This informal mediation conference allows opposing parties the opportunity to discuss their concerns in a non-adversarial setting and to explore whether the dispute can be resolved without further hearings. It focuses on finding a workable solution that satisfies the law.
Mediation is Voluntary, Confidential and Cooperative
Your participation in a mediation conference is voluntary. If your appeal is scheduled for a mediation conference, you may waive the mediation conference and proceed directly to a hearing by signing and returning the TC 103 Hearing Request form fifteen (15) days prior to the scheduled mediation.
If your case is set for a hearing and you would like to try mediation, you may present that idea to the opposing party. If all parties agree to mediate the case, the Tax Commission will support that decision.
Mediation proceedings are intended to allow an open and confidential exchange of information among the parties and the mediator. Here is what you should know about confidentiality:
- Mediators are bound to confidentiality standards by the Code of Ethics for ADR Providers, as described in the Utah Rule of Court-Annexed Alternative Dispute Resolution, and by other Tax Commission policies and rules.
- The parties enter into a confidentiality agreement to guarantee that information disclosed in the mediation will remain confidential. The parties may use the Tax Commission's agreement form or any other form devised between them. Everyone who is present at the mediation should sign the agreement.
- Exhibits or any other written documentation submitted for discussion during the conference remain the property of the submitting party and do not become part of any Tax Commission record.
- If a party is going to appear at the mediation conference by telephone, that party should sign the Agreement to Mediate form and return it to the Tax Commission prior to mediation.
Mediation is not Litigation
The role of the mediator is to facilitate the discussion, not decide the outcome or impose a solution. The mediator will:
- Explain the process and enforce the rules.
- Encourage examination of the dispute from various perspectives.
- Help keep emotional or side issues in check.
- Answer procedural questions.
The mediator will NOT advocate for either party, choose sides or render a decision. The parties may ask the mediator for an opinion of probable outcome of the case should it go to hearing, but the mediator's opinion is only informal and nonbinding. It should not be considered a final decision.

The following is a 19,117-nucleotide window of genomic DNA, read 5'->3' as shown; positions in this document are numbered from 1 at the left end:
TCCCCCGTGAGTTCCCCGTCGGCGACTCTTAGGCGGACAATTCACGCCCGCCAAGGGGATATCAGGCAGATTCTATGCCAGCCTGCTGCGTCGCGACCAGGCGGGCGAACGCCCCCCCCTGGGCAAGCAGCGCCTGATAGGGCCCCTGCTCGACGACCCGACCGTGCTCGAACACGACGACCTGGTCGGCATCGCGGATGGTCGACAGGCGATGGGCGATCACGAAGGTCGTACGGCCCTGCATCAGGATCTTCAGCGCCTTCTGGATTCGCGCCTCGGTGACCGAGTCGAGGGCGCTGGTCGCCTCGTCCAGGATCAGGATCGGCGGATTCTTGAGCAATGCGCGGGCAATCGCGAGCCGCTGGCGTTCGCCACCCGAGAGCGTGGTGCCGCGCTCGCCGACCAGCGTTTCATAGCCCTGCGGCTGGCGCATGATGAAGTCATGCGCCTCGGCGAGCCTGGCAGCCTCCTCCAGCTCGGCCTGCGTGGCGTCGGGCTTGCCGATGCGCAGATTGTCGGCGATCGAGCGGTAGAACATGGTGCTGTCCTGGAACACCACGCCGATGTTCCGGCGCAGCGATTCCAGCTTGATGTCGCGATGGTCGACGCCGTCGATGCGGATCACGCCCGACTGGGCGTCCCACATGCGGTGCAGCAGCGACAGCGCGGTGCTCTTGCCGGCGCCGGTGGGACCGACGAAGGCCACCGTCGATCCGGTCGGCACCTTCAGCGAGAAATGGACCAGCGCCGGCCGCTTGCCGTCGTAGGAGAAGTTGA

Selecting a Mediator
You have two options:
- The Tax Commission will provide a mediator at no cost to you; or
- You and the opposing party may agree to use an independent mediator. If you use an independent mediator, you and the opposing party are responsible for the cost. You may split the cost between you according to your agreement.
Representative at the Mediation
The mediation process is informal. You may be represented by legal counsel or any other person of your choice, but it is not required. If you will be represented at the mediation conference by legal counsel or other representative, please provide written authorization to the Tax Commission and the opposing party of that fact at least 10 days before the date of the mediation conference.
If the mediation process resolves some or all of the issues under appeal, you will be asked to work with the other party to prepare and sign a settlement agreement.
The settlement agreement will stipulate what issues have been resolved. Settlement agreements or stipulations must be submitted to the Tax Commission for approval. If you use a mediator provided by the Tax Commission, the mediator will process the agreement document for you. If you use an independent mediator, you must submit the agreement in writing to the Tax Commission Appeals Unit for processing.
The Commission will issue you a final order that disposes of the issues settled through mediation. If any issues are reserved for hearing, or if the Commission finds that it cannot accept the agreement, your appeal will be set for a hearing.
What happens if the Dispute is not settled by Mediation?
If it appears that mediation cannot resolve the matter, the mediation conference can be terminated at any time. In that event, the matter will be scheduled for a formal hearing.
- Mediation Conference scheduled. Parties have opportunity to opt out.
- Parties meet with a mediator and work toward agreement.
- If parties agree, both parties sign a stipulation and the Commission issues an order approving their agreement.
- If the parties do not agree, the matter is scheduled for Formal Hearing.
- If the parties come to an agreement through the mediation process, their stipulated agreement is submitted to the Commission for approval.
- If the parties cannot reach agreement, the matter is scheduled for a Formal Hearing.
- The Commission issues its Decision and Order from the Formal hearing.
- Either party may seek judicial review within 30 days to District Court or the Utah Supreme Court